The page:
Grief and sadness: how to deal with them?

Emotions throughout history have been relegated to the background with respect to reason, without being considered sources of knowledge or usefulness for the human being.

The truth is emotions provide us with very valuable information for our own survival and self-knowledge, so we can say that they are generators of wisdom.

Sadness has been classified as one of the negative emotions from the cognitive-behavioral approach and positive psychology, along with disgust, fear or anger. Contextual therapies avoid making this classification of negative or positive emotions because they can condemn us to their avoidance and generate additional problems.

In this way, it is understood that all emotions have an adaptive function to the situation or experience that triggers them and their avoidance, non-identification or denial is what can generate maladaptive responses.

Do you feel discomfort and anguish when you are sad?

If the answer is yes, you are experiencing something expected and normal in a painful situation, period or experience. Sadness accounts for the change, a loss, a grief that does not have to be solely the death of a loved one.

There are many types of duels, such as the feeling of loss or emptiness when a couple breaks up, the change of city or country, change of job or distancing with a close person or friend among many other things.

Sadness is not positive or negative, it is there to give us information about the loss and the need to feel it and go through it so that we can say goodbye, restructure and relocate later.

There are times when we feel sad for no apparent reason; In this case, it may be that there is another unidentified emotion or that we have learned to avoid and, failing that, we feel sadness; then we will have to find out the underlying emotion to see what information it gives us and what we can do with it.

As western society we have learned to avoid and reject pain and sadness. From the first stages of our life, the messages we hear from our referents and close figures contribute to the internalization of the avoidance and rejection of sadness. This is what Soriano & Salas (2006) point out when they affirm that the instructions shared innocently since childhood are “formulas for living” that we internalize as commands of the type “no to pain, anguish, no nostalgia and sad memories among others… ”that lead us to avoid pain when it appears.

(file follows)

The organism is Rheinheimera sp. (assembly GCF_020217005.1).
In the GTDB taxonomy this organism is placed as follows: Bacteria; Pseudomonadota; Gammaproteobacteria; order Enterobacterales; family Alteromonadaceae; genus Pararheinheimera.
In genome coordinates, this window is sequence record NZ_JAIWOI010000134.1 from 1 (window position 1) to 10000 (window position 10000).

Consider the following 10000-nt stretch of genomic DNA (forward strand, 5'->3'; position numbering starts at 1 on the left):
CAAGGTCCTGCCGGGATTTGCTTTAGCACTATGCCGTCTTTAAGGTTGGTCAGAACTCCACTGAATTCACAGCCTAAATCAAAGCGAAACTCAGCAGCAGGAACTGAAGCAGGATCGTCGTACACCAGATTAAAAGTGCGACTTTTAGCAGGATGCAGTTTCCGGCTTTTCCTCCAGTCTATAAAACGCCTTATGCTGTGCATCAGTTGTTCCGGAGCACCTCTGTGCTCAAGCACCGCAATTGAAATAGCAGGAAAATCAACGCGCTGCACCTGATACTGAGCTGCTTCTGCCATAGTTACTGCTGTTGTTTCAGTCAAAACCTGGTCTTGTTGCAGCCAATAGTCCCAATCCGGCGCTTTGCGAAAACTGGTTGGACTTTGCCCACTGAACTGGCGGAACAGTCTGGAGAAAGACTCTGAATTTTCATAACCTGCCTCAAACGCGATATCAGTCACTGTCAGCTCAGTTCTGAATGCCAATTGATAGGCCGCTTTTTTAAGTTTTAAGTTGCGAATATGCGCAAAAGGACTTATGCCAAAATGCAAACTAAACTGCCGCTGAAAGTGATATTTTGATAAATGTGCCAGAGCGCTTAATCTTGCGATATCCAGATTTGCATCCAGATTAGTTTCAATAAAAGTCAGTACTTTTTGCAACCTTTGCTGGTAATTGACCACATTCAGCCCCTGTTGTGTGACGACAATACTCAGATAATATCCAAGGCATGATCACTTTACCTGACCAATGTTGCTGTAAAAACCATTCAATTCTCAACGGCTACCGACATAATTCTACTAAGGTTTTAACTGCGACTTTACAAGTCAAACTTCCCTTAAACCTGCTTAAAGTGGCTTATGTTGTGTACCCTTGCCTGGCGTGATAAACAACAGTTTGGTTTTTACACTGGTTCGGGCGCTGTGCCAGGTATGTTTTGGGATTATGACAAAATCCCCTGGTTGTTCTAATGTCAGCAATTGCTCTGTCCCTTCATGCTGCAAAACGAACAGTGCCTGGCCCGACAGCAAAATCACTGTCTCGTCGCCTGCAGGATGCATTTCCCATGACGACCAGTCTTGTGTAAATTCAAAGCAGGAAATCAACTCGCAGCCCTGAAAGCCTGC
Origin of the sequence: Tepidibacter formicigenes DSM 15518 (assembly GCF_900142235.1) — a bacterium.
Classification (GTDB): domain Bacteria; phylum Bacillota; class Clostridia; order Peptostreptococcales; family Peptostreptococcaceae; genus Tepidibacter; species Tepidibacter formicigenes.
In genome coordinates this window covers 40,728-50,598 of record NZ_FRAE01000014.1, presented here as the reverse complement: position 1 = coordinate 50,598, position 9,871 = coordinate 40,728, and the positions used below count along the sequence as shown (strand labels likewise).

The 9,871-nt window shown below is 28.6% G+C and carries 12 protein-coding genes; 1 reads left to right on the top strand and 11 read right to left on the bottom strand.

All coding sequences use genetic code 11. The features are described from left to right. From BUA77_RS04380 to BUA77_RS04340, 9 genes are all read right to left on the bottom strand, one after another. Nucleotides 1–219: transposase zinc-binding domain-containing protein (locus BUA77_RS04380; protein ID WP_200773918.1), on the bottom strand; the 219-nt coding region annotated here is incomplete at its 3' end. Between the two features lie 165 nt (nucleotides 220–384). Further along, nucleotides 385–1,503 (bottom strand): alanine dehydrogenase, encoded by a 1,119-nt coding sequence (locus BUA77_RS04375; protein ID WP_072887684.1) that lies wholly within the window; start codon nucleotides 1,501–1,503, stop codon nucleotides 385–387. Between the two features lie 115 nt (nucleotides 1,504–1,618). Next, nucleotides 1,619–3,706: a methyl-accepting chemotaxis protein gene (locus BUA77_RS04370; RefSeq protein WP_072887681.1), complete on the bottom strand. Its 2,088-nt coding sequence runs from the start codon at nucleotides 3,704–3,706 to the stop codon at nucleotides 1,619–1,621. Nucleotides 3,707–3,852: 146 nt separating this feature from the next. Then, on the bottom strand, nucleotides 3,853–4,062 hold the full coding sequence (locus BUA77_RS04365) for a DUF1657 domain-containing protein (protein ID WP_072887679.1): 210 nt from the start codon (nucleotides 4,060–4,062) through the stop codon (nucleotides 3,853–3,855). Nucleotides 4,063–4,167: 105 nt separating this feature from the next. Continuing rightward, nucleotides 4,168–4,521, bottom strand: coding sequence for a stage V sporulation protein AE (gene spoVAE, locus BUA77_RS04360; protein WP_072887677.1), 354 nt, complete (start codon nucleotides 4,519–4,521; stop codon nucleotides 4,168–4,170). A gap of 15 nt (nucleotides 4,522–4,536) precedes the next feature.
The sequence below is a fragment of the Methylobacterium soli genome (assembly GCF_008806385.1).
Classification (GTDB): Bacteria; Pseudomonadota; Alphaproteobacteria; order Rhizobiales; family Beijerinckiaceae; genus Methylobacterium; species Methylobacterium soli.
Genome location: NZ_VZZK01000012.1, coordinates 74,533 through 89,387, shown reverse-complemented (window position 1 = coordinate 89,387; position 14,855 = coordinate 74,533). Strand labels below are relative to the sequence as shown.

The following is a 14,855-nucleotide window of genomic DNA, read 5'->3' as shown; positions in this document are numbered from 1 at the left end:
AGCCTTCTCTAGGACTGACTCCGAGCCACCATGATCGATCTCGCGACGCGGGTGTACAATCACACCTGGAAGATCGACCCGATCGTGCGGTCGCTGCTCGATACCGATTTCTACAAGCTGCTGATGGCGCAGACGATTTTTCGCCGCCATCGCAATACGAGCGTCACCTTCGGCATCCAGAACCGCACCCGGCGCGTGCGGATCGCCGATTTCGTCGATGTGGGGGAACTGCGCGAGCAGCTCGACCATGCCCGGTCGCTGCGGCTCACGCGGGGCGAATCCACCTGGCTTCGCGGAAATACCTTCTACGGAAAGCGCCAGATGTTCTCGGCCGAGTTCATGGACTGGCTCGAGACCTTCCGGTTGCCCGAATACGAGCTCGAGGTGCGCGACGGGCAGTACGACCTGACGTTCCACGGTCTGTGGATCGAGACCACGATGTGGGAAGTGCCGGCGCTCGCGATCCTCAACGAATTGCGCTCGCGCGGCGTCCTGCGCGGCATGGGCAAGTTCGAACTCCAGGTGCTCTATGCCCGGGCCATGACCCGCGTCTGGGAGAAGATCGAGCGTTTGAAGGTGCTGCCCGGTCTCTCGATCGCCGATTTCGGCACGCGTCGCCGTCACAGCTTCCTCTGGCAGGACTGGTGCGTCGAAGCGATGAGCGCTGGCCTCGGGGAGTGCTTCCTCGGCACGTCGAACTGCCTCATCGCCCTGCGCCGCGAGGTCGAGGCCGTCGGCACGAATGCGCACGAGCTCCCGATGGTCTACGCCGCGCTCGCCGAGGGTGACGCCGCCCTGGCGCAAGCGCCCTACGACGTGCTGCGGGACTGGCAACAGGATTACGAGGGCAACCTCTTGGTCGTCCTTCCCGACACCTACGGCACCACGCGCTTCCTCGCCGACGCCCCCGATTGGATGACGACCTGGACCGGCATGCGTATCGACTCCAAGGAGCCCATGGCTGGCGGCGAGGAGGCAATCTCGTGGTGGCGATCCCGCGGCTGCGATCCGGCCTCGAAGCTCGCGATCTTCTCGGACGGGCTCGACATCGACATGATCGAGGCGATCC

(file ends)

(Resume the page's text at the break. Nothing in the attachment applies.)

These formulas instead push us to the search for immediate pleasure, reinforcing the misconception that sadness and emotional distress should be avoided at all costs, a conception that contributes to the pathologization of sadness when it should not be like that, being one of the basic emotions that are in every human being having an adaptive function for it.

What do we do with sadness?

After reading and roughly understanding the role of sadness, each person can decide what they want to do with it.

We know the usefulness and liberation we feel when sharing sadness with close people and support networks, as well as being willing or willing to go through it. It is essential to understand the importance of how unprecedented or closed duels affect today and their relationship with our state of mind, way of relating them to others, motivation, communication … Work and therapeutic accompaniment are of great importance in the processes of change and lossYou can rely on the help of one or a professional if you think it is necessary.

Bibliographic references:

  • Neimeyer, RA; Ramírez, YG (2002). Learning from Loss: A Guide to Coping with Grief. Barcelona: Paidós.
  • Benasayag, M. & Schmit, G. (2010). Sad passions: psychic suffering and social crisis. Argentina: XXI century.
  • Soriano, MCL, & Salas, MSV (2006). Acceptance and Commitment Therapy (ACT). Fundamentals, characteristics and evidence. Papers of the psychologist, 27 (2): pp. 79-91.

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